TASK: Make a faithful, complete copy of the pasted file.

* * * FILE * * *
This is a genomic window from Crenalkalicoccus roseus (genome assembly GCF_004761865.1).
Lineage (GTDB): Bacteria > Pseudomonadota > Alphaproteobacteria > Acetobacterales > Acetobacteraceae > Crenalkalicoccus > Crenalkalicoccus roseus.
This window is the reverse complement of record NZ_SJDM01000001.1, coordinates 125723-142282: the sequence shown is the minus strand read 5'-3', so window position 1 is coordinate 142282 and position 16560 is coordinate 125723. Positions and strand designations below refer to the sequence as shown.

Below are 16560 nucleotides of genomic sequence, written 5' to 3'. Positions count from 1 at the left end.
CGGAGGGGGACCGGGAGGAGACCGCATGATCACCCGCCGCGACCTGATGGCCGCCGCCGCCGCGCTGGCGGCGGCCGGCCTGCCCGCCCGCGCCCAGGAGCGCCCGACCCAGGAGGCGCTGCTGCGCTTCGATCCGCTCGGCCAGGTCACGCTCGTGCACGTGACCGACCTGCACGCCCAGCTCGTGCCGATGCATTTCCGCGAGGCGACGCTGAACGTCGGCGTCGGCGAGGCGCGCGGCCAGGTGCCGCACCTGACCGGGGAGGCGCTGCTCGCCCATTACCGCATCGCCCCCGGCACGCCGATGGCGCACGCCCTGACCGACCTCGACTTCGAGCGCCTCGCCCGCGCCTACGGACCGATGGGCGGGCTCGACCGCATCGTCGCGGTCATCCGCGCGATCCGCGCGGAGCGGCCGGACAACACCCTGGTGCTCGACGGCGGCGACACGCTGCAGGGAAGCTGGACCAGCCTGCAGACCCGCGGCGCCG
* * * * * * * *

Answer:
This is a genomic window from Crenalkalicoccus roseus (genome assembly GCF_004761865.1).
Lineage (GTDB): Bacteria > Pseudomonadota > Alphaproteobacteria > Acetobacterales > Acetobacteraceae > Crenalkalicoccus > Crenalkalicoccus roseus.
This window is the reverse complement of record NZ_SJDM01000001.1, coordinates 125723-142282: the sequence shown is the minus strand read 5'-3', so window position 1 is coordinate 142282 and position 16560 is coordinate 125723. Positions and strand designations below refer to the sequence as shown.

Below are 16560 nucleotides of genomic sequence, written 5' to 3'. Positions count from 1 at the left end.
CGGAGGGGGACCGGGAGGAGACCGCATGATCACCCGCCGCGACCTGATGGCCGCCGCCGCCGCGCTGGCGGCGGCCGGCCTGCCCGCCCGCGCCCAGGAGCGCCCGACCCAGGAGGCGCTGCTGCGCTTCGATCCGCTCGGCCAGGTCACGCTCGTGCACGTGACCGACCTGCACGCCCAGCTCGTGCCGATGCATTTCCGCGAGGCGACGCTGAACGTCGGCGTCGGCGAGGCGCGCGGCCAGGTGCCGCACCTGACCGGGGAGGCGCTGCTCGCCCATTACCGCATCGCCCCCGGCACGCCGATGGCGCACGCCCTGACCGACCTCGACTTCGAGCGCCTCGCCCGCGCCTACGGACCGATGGGCGGGCTCGACCGCATCGTCGCGGTCATCCGCGCGATCCGCGCGGAGCGGCCGGACAACACCCTGGTGCTCGACGGCGGCGACACGCTGCAGGGAAGCTGGACCAGCCTGCAGACCCGCGGCGCCG